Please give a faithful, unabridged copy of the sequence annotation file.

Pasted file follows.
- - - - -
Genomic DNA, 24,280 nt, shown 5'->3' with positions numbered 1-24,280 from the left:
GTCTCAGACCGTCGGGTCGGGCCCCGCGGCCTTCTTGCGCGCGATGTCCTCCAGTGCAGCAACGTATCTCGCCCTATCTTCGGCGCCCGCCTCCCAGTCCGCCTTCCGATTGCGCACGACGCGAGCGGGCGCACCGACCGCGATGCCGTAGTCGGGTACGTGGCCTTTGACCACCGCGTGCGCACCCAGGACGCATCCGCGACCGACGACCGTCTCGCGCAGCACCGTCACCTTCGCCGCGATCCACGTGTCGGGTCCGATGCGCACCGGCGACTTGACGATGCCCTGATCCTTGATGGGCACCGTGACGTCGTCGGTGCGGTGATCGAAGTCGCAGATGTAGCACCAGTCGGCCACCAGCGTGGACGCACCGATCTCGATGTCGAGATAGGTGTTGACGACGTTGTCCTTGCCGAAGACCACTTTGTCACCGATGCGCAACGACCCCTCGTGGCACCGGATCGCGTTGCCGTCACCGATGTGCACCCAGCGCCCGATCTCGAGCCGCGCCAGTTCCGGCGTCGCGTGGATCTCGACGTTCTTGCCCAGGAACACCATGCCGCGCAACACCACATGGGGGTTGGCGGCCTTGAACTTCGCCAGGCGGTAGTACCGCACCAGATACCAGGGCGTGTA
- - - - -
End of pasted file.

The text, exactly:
Genomic DNA, 24,280 nt, shown 5'->3' with positions numbered 1-24,280 from the left:
GTCTCAGACCGTCGGGTCGGGCCCCGCGGCCTTCTTGCGCGCGATGTCCTCCAGTGCAGCAACGTATCTCGCCCTATCTTCGGCGCCCGCCTCCCAGTCCGCCTTCCGATTGCGCACGACGCGAGCGGGCGCACCGACCGCGATGCCGTAGTCGGGTACGTGGCCTTTGACCACCGCGTGCGCACCCAGGACGCATCCGCGACCGACGACCGTCTCGCGCAGCACCGTCACCTTCGCCGCGATCCACGTGTCGGGTCCGATGCGCACCGGCGACTTGACGATGCCCTGATCCTTGATGGGCACCGTGACGTCGTCGGTGCGGTGATCGAAGTCGCAGATGTAGCACCAGTCGGCCACCAGCGTGGACGCACCGATCTCGATGTCGAGATAGGTGTTGACGACGTTGTCCTTGCCGAAGACCACTTTGTCACCGATGCGCAACGACCCCTCGTGGCACCGGATCGCGTTGCCGTCACCGATGTGCACCCAGCGCCCGATCTCGAGCCGCGCCAGTTCCGGCGTCGCGTGGATCTCGACGTTCTTGCCCAGGAACACCATGCCGCGCAACACCACATGGGGGTTGGCGGCCTTGAACTTCGCCAGGCGGTAGTACCGCACCAGATACCAGGGCGTGTA